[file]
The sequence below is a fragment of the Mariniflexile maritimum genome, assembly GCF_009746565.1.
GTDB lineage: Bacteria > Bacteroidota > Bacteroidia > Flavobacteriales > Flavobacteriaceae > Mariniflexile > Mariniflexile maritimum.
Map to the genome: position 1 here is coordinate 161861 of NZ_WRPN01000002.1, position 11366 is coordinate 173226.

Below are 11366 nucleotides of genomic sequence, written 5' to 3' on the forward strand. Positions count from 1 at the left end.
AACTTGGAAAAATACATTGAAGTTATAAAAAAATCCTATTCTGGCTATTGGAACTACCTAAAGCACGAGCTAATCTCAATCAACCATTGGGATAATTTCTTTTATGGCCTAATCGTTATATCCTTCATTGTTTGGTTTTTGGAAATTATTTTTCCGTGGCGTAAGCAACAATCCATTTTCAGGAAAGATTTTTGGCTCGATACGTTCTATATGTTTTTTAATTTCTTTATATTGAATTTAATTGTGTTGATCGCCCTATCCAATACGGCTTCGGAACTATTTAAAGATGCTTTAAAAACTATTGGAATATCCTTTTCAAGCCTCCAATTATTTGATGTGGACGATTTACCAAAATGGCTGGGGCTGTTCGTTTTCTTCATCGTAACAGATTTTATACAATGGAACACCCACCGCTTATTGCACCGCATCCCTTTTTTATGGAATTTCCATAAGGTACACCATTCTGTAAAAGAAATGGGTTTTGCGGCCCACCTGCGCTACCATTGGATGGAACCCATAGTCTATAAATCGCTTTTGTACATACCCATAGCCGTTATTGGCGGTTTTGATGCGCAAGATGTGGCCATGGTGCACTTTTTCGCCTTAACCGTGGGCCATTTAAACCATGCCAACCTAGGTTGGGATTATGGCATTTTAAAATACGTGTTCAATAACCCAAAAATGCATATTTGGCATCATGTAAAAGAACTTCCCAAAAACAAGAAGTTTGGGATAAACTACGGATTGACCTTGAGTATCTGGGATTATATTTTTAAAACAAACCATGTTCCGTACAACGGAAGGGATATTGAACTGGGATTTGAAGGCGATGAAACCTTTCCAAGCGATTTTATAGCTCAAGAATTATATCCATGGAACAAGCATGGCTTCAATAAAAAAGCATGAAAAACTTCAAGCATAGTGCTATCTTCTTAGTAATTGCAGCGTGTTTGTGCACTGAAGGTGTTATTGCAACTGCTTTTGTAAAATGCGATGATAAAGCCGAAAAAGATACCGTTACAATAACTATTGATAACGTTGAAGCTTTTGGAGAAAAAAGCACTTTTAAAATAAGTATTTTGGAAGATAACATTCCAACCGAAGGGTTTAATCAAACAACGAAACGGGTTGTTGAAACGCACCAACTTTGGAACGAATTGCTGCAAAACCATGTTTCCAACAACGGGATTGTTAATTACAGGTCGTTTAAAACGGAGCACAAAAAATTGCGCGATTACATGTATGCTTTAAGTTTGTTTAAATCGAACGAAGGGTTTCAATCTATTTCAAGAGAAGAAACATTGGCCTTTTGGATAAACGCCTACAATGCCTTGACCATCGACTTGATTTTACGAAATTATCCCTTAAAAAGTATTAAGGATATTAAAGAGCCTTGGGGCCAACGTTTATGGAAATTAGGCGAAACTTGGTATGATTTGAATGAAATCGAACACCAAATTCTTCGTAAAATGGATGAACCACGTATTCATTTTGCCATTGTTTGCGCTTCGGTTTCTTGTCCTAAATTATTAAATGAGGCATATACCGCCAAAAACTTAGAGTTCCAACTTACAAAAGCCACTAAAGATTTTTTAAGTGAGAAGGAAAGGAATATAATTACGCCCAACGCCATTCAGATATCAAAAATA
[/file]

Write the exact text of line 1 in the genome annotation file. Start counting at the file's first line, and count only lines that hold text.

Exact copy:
The sequence below is a fragment of the Mariniflexile maritimum genome, assembly GCF_009746565.1.